In all civil suits, and in all controversies concerning property, the parties shall have a right to a trial by jury, except in cases where it has heretofore been otherwise practiced . . . .

Our constitutional provision safeguards the right to a jury trial on all legal claims. City of Rockland v. Rockland Water Co., 86 Me. 55, 29 A. 935 (1893). As to equitable issues, viz., "cases where it has heretofore been otherwise practiced", no jury trial right exists by virtue of art. I, § 20, although an advisory jury or trial by consent is available, subject to the limitations set forth in M.R.Civ.P. 39(d).

To determine the often elusive question of whether a claim is legal or equitable, there must be an appraisal of the basic nature of this issue presented, including the relief sought. Portland Pipe Line Corp. v. Environmental Improvement Commission, Me., 307 A.2d 1, Appeal dismissed, 414 U.S. 1035, 94 S.Ct. 532, 38 L.Ed.2d 326 (1973); Farnsworth v. Whiting, 106 Me. 430, 76 A. 909 (1910).

Plaintiffs' complaint asserted deceit, undue influence, duress, and mental incapacity. A constructive trust or damages were requested for the assignment of the savings account. For the real estate, plaintiffs prayed for damages, constructive trust, or cancellation of the deed. Seizing upon their claim of deceit, plaintiffs assert that this issue, sounding in tort, entitled them to a jury trial under art. I, § 20.

Plaintiffs might indeed have a cogent argument were they seriously pressing their deceit claim. See Bolduc v. Therrien, 147 Me. 39, 83 A.2d 126 (1951); Crossman v. Bacon & Robinson Co., 119 Me. 105, 109 A. 487 (1920). Here, however, their pre-trial memorandum omitted deceit as a justiciable issue. No reference was made to deceit in the pre-trial order, nor was the issue tried by the consent of the parties.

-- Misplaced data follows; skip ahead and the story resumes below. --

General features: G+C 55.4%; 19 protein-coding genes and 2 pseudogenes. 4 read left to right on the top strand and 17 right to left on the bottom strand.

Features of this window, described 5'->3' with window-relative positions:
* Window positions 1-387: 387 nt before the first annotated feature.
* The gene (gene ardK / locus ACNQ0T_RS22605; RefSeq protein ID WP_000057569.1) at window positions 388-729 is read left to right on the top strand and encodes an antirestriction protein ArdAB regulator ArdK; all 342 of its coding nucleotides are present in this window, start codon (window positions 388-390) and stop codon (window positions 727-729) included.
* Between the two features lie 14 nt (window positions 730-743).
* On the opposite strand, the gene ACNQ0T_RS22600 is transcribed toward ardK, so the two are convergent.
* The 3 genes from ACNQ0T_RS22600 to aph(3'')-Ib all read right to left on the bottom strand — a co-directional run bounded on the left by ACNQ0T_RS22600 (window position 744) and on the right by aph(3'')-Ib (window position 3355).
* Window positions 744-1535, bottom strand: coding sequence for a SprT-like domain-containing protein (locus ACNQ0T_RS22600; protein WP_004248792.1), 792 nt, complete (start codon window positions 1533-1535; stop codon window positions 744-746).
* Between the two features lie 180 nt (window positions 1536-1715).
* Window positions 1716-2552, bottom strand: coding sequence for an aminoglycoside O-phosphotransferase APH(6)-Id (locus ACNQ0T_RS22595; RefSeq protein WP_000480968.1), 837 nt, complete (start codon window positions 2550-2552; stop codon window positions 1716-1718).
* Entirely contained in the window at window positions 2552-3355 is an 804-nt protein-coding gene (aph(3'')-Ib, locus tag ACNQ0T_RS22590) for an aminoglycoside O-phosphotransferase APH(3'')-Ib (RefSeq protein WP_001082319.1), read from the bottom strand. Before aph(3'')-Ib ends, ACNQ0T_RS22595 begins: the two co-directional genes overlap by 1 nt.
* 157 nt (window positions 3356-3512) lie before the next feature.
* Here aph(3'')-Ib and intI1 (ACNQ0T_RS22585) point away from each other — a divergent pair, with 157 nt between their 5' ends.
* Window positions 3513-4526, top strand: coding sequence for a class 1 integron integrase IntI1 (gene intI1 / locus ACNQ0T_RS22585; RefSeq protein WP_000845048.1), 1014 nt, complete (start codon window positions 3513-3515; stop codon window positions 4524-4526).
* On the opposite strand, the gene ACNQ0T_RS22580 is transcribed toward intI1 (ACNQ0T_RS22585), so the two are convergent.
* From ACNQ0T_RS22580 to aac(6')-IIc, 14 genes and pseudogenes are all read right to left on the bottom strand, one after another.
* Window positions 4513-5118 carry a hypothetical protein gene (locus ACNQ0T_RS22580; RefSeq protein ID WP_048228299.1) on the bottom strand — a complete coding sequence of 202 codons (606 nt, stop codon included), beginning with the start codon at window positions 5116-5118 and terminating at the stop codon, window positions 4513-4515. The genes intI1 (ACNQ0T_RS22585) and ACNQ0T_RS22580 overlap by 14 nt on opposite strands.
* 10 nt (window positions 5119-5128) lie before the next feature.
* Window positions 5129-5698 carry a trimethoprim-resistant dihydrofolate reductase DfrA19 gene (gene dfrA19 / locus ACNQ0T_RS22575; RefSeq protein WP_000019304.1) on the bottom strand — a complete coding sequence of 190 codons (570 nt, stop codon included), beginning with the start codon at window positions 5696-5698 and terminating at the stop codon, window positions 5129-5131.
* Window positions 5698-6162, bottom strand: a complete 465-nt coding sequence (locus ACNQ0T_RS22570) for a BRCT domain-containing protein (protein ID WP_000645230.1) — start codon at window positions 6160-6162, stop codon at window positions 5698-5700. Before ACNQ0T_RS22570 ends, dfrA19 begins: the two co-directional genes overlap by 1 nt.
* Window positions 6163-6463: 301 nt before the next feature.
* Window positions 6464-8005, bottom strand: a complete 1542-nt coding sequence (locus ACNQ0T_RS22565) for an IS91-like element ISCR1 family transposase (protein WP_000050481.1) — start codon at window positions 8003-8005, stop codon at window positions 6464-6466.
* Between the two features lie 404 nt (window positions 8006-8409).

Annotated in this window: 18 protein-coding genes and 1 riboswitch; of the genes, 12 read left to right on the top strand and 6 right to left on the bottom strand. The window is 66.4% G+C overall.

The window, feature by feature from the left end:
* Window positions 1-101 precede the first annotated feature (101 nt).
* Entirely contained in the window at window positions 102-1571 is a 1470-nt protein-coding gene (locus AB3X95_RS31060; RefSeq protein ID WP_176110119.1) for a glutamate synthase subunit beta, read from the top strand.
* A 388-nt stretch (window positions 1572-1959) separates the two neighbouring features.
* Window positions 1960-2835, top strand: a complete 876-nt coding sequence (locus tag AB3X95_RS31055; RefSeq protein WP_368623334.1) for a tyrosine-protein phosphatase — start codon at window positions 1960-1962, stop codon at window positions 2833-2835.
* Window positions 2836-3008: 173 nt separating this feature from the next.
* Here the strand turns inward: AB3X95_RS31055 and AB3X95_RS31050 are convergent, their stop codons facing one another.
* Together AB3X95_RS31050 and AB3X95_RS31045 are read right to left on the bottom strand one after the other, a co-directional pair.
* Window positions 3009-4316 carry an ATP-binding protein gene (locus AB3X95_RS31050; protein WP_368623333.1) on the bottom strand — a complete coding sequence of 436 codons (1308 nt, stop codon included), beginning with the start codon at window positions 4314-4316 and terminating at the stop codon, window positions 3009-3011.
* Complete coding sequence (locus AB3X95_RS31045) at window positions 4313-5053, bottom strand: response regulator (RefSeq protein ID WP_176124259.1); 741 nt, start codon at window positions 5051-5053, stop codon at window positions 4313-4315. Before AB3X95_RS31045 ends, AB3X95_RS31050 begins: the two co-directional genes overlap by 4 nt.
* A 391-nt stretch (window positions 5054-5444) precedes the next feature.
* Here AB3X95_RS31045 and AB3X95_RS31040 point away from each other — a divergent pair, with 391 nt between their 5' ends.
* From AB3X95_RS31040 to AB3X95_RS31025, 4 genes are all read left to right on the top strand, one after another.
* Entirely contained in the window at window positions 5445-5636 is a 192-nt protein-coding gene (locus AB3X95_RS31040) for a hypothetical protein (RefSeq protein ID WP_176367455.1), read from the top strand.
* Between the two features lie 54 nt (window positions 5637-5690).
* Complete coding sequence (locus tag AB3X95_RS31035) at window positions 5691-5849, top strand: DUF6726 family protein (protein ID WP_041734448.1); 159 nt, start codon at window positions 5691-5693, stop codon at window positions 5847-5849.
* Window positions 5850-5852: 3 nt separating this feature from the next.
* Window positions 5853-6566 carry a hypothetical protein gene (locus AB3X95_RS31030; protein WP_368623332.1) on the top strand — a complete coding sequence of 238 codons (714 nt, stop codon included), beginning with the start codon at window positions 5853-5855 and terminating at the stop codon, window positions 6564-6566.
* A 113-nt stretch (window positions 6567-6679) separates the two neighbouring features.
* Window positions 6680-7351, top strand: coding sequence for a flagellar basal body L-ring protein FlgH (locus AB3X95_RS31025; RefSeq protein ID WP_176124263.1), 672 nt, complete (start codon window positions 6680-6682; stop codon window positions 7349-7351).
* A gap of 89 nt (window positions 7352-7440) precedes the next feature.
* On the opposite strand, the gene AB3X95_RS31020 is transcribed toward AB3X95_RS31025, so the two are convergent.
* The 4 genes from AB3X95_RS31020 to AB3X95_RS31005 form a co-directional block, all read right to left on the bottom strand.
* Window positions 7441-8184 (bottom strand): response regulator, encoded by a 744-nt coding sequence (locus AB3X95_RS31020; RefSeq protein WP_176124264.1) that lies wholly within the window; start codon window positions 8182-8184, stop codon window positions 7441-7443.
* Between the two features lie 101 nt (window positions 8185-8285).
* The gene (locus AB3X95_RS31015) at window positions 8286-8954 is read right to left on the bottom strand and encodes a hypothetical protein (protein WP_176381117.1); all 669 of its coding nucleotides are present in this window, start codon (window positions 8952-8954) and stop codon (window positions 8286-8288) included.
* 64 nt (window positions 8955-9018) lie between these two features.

Were the jury trial issue determined solely on the basis of the pleadings, any party who desired a jury trial would be able to obtain one by simply injecting a legal issue into a complaint or answer. We are not implying that counsel would knowingly violate M.R.Civ.P. 11; 3 rather, many claims which appear viable at the pleading stage are for a variety of reasons no longer extant by the time of the pre-trial conference. Thus, the pre-trial order supersedes the pleadings, Beck v. Sampson, 158 Me. 502, 186 A.2d 783 (1962), specifies the legal theories upon which the parties are proceeding, and formulates the issues to be tried. Atkins v. Atkins, Me., 376 A.2d 856 (1977). Accordingly, we hold that where the issues raised by the pleadings have been modified by a pre-trial order, the order and not the pleadings controls the jury trial question. See Craig v. Hamilton, 213 Kan. 665, 518 P.2d 539 (1974).

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As framed by the pre-trial order, the issues for trial were undue influence, duress, and lack of capacity. Damages were also set forth as a jury issue. Commenting on these issues, the Justice who...